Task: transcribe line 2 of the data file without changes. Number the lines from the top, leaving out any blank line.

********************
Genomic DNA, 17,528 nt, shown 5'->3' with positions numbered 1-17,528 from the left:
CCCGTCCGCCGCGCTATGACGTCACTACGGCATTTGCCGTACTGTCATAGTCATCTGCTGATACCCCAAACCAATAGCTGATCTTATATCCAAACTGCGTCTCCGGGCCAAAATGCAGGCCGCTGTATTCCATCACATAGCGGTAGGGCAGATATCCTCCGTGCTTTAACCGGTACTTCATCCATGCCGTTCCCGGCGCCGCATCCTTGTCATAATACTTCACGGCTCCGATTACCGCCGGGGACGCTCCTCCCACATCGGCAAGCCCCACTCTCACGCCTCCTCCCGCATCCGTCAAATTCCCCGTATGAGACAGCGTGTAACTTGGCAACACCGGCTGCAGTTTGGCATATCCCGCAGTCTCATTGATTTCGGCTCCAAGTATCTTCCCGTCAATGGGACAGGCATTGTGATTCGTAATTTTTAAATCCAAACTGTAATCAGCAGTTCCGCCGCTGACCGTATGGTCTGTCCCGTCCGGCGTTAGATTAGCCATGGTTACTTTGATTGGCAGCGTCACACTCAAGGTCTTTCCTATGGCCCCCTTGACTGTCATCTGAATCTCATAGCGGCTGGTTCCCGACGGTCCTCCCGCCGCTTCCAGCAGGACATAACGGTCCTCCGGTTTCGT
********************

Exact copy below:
CCCGTCCGCCGCGCTATGACGTCACTACGGCATTTGCCGTACTGTCATAGTCATCTGCTGATACCCCAAACCAATAGCTGATCTTATATCCAAACTGCGTCTCCGGGCCAAAATGCAGGCCGCTGTATTCCATCACATAGCGGTAGGGCAGATATCCTCCGTGCTTTAACCGGTACTTCATCCATGCCGTTCCCGGCGCCGCATCCTTGTCATAATACTTCACGGCTCCGATTACCGCCGGGGACGCTCCTCCCACATCGGCAAGCCCCACTCTCACGCCTCCTCCCGCATCCGTCAAATTCCCCGTATGAGACAGCGTGTAACTTGGCAACACCGGCTGCAGTTTGGCATATCCCGCAGTCTCATTGATTTCGGCTCCAAGTATCTTCCCGTCAATGGGACAGGCATTGTGATTCGTAATTTTTAAATCCAAACTGTAATCAGCAGTTCCGCCGCTGACCGTATGGTCTGTCCCGTCCGGCGTTAGATTAGCCATGGTTACTTTGATTGGCAGCGTCACACTCAAGGTCTTTCCTATGGCCCCCTTGACTGTCATCTGAATCTCATAGCGGCTGGTTCCCGACGGTCCTCCCGCCGCTTCCAGCAGGACATAACGGTCCTCCGGTTTCGT